EXP@CSC course connects history with Culver-Stockton student
Thursday, December 18, 2008
CANTON, MO – The “History of Crime in America” class traveled to Chicago, Ill., as a part of the three-week EXP@CSC course. The trip included a “sobering but ultimately inspiring visit to the DuSable Museum of African American History,” according to Scott Giltner, Culver-Stockton College assistant professor of history.
The students were able to explore many different exhibits while at the DuSable Museum including an exhibit on African American farmers and lynching-inspired art. Giltner says some of the paintings were rather “chilling and thought-provoking” but, “the biggest moment at the DuSable, perhaps the biggest moment of the trip, was a quite personal run-in with history for one of the students.”
While looking at a photo exhibit on African American servicemen in World War II, Ben Burnett, C-SC junior physical education major from Troy, Mo., realized he was staring face-to-face with a photo of Commander Burnett, his relative.
“I saw the photo and it looked like the exact one that I saw about 10 years ago when I was looking through family pictures with my grandmother,” said Burnett. The photo was of the 1943 graduating class of naval sailors from Norfolk, Va. “When I glanced up at the picture, I saw the tree in the middle of the background, right above the class that was graduating from the Navy, as well as the window and doorway at the right of the picture, that’s what got the picture running through my head. I recognized the background of the picture more than the people in the picture, but I do remember the man standing in the front, the only white male, and remembering my grandmother telling me he was of some relation to the family.”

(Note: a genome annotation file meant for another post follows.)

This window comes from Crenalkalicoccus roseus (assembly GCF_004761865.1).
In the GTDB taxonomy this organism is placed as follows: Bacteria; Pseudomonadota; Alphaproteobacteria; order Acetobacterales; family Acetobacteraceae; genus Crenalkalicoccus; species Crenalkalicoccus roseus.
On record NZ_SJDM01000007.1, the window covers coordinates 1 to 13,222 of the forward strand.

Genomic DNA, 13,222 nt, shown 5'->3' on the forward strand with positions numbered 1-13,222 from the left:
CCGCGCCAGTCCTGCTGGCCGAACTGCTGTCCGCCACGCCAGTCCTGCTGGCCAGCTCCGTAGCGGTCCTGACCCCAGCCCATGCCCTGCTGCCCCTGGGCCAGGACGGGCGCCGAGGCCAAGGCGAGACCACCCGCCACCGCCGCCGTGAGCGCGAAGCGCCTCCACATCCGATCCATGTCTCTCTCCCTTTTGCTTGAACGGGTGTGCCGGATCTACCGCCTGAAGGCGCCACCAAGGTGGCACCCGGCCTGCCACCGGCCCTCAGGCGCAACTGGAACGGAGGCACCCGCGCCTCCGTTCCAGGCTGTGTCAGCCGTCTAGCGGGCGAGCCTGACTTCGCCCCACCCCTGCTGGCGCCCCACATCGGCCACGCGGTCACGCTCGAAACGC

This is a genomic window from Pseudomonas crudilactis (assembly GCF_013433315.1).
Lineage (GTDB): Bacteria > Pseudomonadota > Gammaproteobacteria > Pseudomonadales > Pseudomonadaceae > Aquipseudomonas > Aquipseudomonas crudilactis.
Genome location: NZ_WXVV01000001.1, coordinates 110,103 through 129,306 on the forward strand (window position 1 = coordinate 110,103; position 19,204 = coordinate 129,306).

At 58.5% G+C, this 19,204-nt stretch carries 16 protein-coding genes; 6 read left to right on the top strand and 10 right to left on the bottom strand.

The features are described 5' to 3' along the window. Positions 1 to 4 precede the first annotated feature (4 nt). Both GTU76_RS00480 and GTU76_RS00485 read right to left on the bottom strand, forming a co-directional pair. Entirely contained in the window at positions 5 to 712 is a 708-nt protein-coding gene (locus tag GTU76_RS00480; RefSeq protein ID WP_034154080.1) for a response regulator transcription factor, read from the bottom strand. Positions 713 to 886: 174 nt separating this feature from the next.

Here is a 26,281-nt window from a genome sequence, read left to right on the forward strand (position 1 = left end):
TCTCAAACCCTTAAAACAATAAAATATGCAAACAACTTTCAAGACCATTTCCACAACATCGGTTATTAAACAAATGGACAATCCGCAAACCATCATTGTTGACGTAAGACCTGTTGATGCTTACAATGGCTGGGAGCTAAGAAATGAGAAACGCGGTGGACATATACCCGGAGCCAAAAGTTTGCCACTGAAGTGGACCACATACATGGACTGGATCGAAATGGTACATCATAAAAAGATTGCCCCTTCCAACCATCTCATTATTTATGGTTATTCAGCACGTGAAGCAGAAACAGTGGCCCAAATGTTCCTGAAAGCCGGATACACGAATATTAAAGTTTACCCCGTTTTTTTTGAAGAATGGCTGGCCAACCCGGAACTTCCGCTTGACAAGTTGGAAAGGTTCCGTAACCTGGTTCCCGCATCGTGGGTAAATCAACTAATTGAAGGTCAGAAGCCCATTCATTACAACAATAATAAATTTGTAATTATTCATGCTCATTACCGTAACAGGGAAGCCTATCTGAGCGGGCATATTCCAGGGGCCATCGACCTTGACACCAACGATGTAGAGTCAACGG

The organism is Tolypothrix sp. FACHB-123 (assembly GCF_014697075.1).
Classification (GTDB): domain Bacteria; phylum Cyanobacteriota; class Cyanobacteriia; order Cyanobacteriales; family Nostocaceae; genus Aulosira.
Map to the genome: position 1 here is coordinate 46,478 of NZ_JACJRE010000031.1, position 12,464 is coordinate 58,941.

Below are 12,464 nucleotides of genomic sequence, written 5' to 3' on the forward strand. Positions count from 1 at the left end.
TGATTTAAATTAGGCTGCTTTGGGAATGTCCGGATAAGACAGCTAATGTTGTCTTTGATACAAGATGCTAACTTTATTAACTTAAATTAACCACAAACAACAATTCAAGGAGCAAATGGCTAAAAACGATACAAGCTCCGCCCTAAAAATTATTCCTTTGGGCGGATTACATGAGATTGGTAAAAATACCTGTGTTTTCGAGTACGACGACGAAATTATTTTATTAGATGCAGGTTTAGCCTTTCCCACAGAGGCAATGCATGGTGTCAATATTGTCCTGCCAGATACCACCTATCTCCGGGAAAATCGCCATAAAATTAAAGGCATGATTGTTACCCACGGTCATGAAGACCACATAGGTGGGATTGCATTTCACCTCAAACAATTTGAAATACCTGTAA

The “only white male” in the photo was Commander Burnett, either Burnett’s great uncle or grandfather’s cousin, posing with the first class of naval graduates that he took through to graduation, which happened to be an all African American class. This event led to “a long discussion on the endlessly fascinating dance between history, coincidence, and a family memory. I’m sure none of us will ever forget it, “said Giltner.
If Burnett and his family can locate the original photo, they plan on reconnecting with the DuSable Museum to share any family memories and experiences. Asked how this experience added to his trip, Burnett said, “It was a highlight for sure.”
“History is indeed everywhere and anywhere you look,” Giltner added.
OTHER FEATURED ARTICLES